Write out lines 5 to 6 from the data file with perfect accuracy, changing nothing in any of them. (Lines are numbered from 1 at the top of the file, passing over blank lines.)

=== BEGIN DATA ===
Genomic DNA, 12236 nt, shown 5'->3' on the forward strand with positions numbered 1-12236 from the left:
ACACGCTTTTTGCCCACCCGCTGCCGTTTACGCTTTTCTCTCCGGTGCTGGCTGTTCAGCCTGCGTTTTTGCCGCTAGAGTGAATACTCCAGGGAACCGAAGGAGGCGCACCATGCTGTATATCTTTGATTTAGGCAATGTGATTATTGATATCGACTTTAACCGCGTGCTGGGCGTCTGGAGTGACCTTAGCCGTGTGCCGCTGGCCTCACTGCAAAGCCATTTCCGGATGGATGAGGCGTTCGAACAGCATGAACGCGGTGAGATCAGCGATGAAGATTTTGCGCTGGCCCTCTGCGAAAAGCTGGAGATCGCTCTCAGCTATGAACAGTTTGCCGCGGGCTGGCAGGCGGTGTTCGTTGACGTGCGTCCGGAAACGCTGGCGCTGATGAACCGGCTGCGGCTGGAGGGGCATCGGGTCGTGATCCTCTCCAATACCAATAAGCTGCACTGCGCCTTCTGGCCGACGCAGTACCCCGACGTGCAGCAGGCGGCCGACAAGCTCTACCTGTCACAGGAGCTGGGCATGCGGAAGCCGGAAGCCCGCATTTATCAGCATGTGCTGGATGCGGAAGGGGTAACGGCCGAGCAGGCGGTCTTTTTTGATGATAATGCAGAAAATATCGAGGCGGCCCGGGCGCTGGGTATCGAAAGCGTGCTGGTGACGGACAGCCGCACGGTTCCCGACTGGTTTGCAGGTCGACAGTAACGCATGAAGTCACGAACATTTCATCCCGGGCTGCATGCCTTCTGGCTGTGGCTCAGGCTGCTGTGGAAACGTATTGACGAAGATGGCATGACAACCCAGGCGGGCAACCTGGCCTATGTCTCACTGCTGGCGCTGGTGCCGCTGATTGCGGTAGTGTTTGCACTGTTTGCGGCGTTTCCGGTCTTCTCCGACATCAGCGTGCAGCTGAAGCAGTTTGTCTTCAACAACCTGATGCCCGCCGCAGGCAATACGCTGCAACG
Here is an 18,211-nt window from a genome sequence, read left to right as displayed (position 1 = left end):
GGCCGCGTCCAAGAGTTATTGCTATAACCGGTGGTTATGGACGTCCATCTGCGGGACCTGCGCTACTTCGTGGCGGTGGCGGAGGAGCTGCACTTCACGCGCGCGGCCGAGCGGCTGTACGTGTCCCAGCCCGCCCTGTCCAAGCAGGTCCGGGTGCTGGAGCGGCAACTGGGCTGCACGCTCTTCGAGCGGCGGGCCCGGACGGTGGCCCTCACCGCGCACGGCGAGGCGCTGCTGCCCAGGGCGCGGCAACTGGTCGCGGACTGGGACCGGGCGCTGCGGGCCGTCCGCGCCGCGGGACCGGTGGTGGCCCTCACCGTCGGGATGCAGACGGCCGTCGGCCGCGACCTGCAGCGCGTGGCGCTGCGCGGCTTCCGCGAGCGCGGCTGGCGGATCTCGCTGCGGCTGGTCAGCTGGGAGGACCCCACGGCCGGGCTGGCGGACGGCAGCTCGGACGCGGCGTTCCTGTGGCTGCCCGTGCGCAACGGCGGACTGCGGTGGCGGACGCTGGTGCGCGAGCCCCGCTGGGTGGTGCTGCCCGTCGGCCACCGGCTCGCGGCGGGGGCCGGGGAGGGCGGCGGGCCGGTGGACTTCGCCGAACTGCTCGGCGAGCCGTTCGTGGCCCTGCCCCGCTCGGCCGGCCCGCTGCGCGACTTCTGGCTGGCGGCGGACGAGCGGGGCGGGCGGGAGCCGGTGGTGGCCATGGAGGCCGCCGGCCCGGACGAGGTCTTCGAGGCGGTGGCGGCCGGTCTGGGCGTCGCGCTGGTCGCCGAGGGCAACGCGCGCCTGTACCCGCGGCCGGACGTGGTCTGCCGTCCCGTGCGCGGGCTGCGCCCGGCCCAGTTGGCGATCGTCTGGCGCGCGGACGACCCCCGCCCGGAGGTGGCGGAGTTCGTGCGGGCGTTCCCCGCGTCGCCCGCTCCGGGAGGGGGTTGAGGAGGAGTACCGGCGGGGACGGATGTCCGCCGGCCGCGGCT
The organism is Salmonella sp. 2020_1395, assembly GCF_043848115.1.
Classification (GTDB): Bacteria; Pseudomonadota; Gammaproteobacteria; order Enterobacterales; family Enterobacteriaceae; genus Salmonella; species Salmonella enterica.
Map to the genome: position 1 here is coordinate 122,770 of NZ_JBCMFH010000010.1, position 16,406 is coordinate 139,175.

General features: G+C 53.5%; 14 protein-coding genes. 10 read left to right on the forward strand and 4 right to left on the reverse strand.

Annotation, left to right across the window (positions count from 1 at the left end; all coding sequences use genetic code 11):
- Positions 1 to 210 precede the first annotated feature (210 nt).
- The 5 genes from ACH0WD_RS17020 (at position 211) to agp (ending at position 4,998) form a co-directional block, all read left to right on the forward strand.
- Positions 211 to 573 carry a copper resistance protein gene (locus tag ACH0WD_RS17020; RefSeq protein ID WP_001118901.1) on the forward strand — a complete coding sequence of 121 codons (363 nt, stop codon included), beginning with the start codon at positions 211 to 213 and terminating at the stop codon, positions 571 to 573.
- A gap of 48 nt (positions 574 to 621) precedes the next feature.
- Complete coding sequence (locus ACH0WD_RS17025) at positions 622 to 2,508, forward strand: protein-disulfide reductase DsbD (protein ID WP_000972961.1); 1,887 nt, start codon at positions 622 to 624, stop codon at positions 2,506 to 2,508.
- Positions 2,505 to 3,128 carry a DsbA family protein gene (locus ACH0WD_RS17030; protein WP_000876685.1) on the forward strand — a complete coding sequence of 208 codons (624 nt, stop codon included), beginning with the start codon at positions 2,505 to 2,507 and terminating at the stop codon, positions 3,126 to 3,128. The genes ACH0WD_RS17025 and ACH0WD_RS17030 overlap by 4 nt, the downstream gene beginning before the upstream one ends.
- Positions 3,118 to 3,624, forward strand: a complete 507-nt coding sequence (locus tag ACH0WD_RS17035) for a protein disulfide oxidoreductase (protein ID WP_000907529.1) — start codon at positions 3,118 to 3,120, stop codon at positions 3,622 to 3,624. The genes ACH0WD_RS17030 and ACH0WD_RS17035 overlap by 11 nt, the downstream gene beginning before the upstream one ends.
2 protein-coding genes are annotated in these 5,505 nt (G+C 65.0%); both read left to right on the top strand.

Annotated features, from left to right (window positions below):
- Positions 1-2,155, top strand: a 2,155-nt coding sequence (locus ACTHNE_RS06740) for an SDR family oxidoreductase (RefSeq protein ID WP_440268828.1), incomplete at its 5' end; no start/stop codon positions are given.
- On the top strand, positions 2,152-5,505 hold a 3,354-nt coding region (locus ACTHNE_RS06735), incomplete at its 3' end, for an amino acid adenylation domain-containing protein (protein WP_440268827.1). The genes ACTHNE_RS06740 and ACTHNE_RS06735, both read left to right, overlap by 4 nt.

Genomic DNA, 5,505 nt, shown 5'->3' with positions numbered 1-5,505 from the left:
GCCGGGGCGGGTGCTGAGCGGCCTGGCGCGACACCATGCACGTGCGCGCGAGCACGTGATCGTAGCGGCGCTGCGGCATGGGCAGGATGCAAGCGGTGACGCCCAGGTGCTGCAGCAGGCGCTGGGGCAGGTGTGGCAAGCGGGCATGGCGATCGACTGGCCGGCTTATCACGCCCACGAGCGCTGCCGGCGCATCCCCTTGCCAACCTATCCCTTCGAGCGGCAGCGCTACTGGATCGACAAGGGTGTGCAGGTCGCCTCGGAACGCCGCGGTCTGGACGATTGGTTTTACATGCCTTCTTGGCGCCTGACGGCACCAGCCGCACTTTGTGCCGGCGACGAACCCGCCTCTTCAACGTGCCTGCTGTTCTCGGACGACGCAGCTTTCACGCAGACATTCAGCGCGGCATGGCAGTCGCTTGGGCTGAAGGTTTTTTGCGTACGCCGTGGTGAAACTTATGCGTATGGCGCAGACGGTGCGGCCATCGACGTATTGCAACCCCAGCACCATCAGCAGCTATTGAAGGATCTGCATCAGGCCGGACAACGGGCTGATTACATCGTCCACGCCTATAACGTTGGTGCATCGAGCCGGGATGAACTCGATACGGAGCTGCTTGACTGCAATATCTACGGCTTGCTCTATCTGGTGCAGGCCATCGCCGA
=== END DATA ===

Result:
The organism is Salmonella sp. 2020_1395, assembly GCF_043848115.1.
Classification (GTDB): Bacteria; Pseudomonadota; Gammaproteobacteria; order Enterobacterales; family Enterobacteriaceae; genus Salmonella; species Salmonella enterica.